Contents[ edit ] Putnam discusses ways in which Americans have disengaged from political involvement including decreased voter turnout, public meeting attendance, serving on committees, and working with political parties. Putnam also cites Americans' growing distrust in their government. Putnam accepts the possibility that this lack of trust could be attributed to "the long litany of political tragedies and scandals since the s",  but believes that this explanation is limited when viewing it alongside other "trends in civic engagement of a wider sort". Although the number of people who bowl has increased in the last 20 years, the number of people who bowl in leagues has decreased.
Putnam uses this metaphor for all forms of civic disengagement, meaning that people virtually do as little as possible collectively and would rather focus purely on the individual, rather than the group.
Putnam focuses on the increasing amount of television viewership and is wary to comment on technological increases, like the Internet, for this decline. People in the forties and fifties did not have the same ability as society has today to watch television or use the Internet to get information.
It is true that 50 years ago, citizens that wanted to be informed on current issues needed to attend meetings or engage in verbal conversation with other people to gather that information. Today, citizens spend an average of four hours a day watching television and countless hours at a computer, but they are getting more detailed information than the people fifty years ago did.
Television enables people to get a broader view of current events, including immediate reports from around the globe and every angle of a situation because of the increase in television technology.
In addition, there are more opportunities to discuss current concerns, like health, education, and even entertainment. The ability to watch television around the clock means that someone working a night shift can still get the latest new cooking and health techniques, or that a child who is home for the summer can still engage in educational, but entertaining programming.
Another aspect of increased television viewership is the ability to watch sitcoms and sporting events. A person can also watch political debates and political analysis programs on television. Some people may watch this genre of television alone, but typically people enjoy watching them in a group.
An example of this is the crowd of people at local bars on Monday nights watching football or the parties that people throw for a season premiere or an awards ceremony, or spending a family dinner enjoying the debates on television.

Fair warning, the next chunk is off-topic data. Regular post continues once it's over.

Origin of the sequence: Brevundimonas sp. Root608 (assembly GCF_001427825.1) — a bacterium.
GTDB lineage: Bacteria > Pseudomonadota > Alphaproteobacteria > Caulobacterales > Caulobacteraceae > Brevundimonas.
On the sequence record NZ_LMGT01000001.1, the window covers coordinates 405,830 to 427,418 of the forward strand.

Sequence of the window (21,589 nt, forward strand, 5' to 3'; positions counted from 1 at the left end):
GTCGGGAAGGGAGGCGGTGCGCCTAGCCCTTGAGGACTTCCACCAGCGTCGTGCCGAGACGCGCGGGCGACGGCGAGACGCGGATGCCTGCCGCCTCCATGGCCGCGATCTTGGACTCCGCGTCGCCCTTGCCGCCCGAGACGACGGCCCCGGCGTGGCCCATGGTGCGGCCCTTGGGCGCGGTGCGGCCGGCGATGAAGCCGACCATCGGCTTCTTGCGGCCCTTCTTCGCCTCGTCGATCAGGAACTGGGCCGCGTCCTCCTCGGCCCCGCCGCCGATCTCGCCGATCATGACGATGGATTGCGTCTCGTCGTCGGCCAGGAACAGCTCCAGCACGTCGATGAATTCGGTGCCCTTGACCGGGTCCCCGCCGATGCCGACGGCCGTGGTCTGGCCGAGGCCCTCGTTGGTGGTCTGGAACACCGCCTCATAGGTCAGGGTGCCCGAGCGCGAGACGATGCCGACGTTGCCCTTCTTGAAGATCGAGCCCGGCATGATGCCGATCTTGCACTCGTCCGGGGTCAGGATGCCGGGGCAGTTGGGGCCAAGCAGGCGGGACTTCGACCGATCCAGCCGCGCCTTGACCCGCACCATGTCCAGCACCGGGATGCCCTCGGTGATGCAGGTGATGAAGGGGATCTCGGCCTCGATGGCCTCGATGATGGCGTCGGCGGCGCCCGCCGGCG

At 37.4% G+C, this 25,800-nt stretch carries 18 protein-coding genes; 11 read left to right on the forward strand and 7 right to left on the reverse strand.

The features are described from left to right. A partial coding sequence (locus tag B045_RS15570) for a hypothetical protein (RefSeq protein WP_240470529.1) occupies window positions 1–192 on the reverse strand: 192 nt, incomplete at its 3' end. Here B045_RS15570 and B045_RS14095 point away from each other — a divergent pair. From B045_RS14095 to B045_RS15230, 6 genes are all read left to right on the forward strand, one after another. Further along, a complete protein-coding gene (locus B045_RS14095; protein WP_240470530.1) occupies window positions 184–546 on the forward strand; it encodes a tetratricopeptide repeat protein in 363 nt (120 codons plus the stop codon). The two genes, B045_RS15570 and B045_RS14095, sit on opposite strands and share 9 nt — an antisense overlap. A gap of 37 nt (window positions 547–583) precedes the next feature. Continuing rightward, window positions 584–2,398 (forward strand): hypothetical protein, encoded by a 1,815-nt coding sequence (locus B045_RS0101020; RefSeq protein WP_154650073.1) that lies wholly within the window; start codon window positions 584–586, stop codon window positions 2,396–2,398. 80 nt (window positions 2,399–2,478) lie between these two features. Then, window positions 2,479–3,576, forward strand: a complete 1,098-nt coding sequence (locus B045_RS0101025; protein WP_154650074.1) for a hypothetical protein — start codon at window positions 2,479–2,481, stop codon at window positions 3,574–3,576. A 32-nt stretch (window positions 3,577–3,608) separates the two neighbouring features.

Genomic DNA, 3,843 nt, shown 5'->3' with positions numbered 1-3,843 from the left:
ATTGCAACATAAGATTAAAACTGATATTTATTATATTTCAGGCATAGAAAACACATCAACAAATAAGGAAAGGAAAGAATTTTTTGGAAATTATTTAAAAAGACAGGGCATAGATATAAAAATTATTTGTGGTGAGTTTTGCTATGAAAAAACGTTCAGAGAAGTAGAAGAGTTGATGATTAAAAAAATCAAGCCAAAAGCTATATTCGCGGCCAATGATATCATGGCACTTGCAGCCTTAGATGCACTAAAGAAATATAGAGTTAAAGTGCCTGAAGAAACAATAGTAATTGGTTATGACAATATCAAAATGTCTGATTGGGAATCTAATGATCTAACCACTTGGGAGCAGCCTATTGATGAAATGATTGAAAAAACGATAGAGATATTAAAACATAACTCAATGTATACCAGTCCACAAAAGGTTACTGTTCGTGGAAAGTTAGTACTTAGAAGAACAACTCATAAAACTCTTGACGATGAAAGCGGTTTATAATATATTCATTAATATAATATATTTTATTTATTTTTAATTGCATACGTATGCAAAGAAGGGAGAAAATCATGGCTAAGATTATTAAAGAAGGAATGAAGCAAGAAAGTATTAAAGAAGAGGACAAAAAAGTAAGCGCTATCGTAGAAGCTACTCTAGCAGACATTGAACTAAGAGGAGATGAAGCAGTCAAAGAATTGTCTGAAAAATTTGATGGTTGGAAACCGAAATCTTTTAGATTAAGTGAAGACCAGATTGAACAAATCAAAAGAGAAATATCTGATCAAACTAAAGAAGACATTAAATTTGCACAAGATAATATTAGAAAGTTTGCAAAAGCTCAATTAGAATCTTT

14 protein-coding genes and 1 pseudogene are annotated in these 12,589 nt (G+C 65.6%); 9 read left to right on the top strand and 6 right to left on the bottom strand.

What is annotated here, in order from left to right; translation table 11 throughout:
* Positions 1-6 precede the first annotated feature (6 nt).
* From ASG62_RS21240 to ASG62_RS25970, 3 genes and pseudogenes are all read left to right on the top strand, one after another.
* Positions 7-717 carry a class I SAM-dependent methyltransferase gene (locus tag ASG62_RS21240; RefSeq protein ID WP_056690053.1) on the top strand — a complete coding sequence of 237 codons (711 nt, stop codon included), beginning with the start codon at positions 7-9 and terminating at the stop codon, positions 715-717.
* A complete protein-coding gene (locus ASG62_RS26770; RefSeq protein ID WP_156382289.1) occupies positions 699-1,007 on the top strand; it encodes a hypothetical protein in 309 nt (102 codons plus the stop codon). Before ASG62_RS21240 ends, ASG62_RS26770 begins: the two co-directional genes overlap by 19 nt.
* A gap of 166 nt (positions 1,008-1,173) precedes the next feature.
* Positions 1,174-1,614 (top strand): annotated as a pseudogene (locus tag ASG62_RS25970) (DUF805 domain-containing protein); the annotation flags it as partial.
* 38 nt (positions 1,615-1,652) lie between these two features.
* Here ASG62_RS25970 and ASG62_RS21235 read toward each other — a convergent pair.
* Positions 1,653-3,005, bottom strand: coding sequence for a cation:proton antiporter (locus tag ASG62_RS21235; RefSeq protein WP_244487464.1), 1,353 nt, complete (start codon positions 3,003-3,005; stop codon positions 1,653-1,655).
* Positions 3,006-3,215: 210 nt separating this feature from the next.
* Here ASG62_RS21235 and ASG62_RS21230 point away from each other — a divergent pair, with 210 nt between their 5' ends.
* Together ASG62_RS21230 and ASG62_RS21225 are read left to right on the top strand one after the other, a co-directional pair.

The fact that the number of restaurants has nearly doubled in the past 30 years shows that there is a need to house more people for these kind of social interactions Lemann 6 and they might be too lazy to cook the meal and invite people over, but they still want to engage.
However, seeing that Putnam has a website www. The best way to express how the Internet functions are through the words of Internet theorist Michael Strangelove: The Internet has impacted the lives of everyone that has access to it.
People utilize the Internet for every form of social participation and civic engagement possible. From news-groups to chat-rooms, from websites to online posting boards, any information that one would want to access is available.
This has greatly helped the American population that always seems like it is in too much of a hurry. The information on the web is now available all the time from any location.
Putnam may argue that the Internet takes away from the direct interaction, but truly there is no difference between sitting at a meeting for an hour or listening to it at your own convenience on the Internet. Putnam has wonderfully valid points on civic disengagement and social participation.
American people are always in a hurry now a days and however unfortunate that may be, that is the way it is. Americans are fortunate enough to have television and the Internet so that they can be a part of society and engage in the community.
People want to communicate and what makes that possible is the television and the Internet. Works Cited Lemann, Nicholas.The book’s concern with civic community and social capital was a direct precursor to Bowling Alone (, ) – Putnam’s very influential study of the decline in civic engagement in the United States.
Putnams Theory on Bowling Alone Robert Putnam’s central thesis in Bowling Alone is that there has been a decline in civic engagement and social capital over the past few decades. The idea of “bowling alone” stems from the fact that bowling in leagues from through decreased by 40 percent, while individual bowlers increased by Putnam essay bowling alone world implications section of research paper billy collins sonnet poem analysis essays the royal house of athens analysis essay write about national symbols of the usa essay iese mba rehabilitation in prisons essay jack london love of life essay critical culture essay queer theory vinyl phosphonic acid.
In his book, Bowling Alone, Putnam expands the suggestions of this original essay into a full-blown analysis of modern American life. At one level, the book is an impressive empirical achievement. Bowling Alone: The Collapse and Revival of American Community is a nonfiction book by Robert D.
Putnam. It was developed from his essay entitled " . An Analysis of Putnam's Theory on Bowling Alone PAGES 2. WORDS View Full Essay. More essays like this: putnam s theory, television viewership, bowling alone. Not sure what I'd do without @Kibin - Alfredo Alvarez, student @ Miami University.
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